Florida House of Representatives Passes Bill That Will Affect Same-Sex Adoptions

by | Apr 9, 2015

The Florida House passed a “conscience protection” bill — HB 7111 — that would allow private adoption agencies to refuse child placements with same-sex couples based on the agencies’ religious beliefs. This legislation was proposed less than a month after the Florida House approved an amendment that would repeal the state’s statutory ban on gay and lesbian adoption.

Representative Jason Brodeur, sponsor of the conscience protection bill, said the measure was inspired to protect adoption and foster-care agencies if they choose to refuse service to individuals when it violates their religious or moral convictions. The bill would require agencies to publish their religious views so it is known up front what types of placements they would approve.

The bill also prohibits Florida’s Department of Children and Families from denying or revoking licensing to agencies that refuse adoptions based on religious beliefs as well as withholding grants or refusing participation in government programs.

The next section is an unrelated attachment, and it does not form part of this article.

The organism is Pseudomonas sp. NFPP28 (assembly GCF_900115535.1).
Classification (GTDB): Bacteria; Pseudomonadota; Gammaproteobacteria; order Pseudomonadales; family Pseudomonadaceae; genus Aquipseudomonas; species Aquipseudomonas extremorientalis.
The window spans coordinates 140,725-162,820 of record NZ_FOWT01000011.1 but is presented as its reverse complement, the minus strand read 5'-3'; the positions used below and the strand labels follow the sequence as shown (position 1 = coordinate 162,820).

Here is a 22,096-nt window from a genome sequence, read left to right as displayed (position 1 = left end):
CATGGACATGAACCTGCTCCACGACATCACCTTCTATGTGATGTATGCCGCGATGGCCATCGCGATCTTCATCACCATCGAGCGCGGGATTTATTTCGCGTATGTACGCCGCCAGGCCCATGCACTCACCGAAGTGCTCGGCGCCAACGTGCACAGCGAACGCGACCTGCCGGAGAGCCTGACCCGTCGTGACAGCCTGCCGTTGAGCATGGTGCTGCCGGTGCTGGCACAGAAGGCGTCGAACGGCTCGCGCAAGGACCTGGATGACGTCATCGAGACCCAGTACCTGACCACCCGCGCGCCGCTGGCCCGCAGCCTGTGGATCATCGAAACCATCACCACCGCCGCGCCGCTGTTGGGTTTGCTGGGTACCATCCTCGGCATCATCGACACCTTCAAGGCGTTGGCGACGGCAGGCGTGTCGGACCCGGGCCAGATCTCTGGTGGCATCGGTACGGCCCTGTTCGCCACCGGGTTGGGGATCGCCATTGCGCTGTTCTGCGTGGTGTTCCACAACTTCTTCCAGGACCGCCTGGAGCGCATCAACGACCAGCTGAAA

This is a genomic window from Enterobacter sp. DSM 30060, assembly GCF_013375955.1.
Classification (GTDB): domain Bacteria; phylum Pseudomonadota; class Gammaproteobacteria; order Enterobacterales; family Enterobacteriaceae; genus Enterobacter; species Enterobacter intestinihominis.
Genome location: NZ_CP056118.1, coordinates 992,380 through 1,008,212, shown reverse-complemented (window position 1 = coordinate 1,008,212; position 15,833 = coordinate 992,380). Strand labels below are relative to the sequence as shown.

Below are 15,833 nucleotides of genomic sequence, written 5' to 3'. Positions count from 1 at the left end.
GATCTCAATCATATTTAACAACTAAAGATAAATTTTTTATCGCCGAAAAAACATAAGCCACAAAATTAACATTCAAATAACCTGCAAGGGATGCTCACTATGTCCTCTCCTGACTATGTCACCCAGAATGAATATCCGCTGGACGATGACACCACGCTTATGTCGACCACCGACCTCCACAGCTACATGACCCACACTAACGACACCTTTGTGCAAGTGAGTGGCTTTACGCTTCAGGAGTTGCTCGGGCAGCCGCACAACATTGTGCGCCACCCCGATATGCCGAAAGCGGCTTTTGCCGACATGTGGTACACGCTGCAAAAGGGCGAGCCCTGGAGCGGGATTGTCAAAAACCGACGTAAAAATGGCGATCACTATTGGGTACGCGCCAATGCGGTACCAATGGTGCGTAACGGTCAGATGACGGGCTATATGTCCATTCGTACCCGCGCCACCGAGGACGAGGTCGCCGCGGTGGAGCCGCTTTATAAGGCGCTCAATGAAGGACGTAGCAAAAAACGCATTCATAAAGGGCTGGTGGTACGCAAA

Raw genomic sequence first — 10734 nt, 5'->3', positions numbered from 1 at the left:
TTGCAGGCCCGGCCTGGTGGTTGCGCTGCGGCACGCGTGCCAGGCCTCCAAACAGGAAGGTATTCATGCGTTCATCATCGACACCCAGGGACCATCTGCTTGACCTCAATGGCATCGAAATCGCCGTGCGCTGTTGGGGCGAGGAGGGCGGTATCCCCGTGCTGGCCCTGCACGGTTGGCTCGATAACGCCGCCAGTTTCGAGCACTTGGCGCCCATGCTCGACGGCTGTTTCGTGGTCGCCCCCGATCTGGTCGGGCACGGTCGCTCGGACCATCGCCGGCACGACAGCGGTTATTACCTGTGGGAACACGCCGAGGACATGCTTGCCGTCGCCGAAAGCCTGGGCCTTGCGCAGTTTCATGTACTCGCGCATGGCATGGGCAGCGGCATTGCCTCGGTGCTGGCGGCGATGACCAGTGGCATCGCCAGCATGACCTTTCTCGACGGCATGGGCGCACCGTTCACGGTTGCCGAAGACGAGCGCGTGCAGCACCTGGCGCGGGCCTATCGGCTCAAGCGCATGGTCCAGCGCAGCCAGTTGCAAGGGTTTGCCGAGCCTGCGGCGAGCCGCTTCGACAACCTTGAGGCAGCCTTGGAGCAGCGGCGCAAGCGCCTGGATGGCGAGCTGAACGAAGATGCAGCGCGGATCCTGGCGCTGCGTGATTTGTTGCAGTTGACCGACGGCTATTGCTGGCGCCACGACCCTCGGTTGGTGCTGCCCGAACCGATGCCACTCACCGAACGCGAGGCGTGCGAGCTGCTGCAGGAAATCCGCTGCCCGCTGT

Brodeur disclosed that some of the 82 non-governmental adoption agencies in Florida do not approve of single people, unmarried couples, or homosexual couples adopting children. The Sanford, Florida Representative created this legislation to protect those agencies’ fundamental beliefs and stated that gay couples can use other agencies for their adoptions, such as the state’s Department of Children and Families. Brodeur does not want to see agencies that refuse adoptions to gay couples because of its religious convictions get sued and put out of business which has happened in other states.

Opponents of the bill feel it endorses blatant discrimination. Not only would same-sex couples be affected by the legislation, but other adoption candidates such as singles, multi-racial couples, and individuals of certain religions could feel the impact. Challengers feel the passage of this bill would prevent many children from finding loving homes and could also strike a blow to Florida’s tourism. The lightning rod for challengers of this measure is that private adoption agencies that choose to deny adoption applicants based on their religious beliefs and moral convictions can receive state dollars.

The bill moves to the state Senate.

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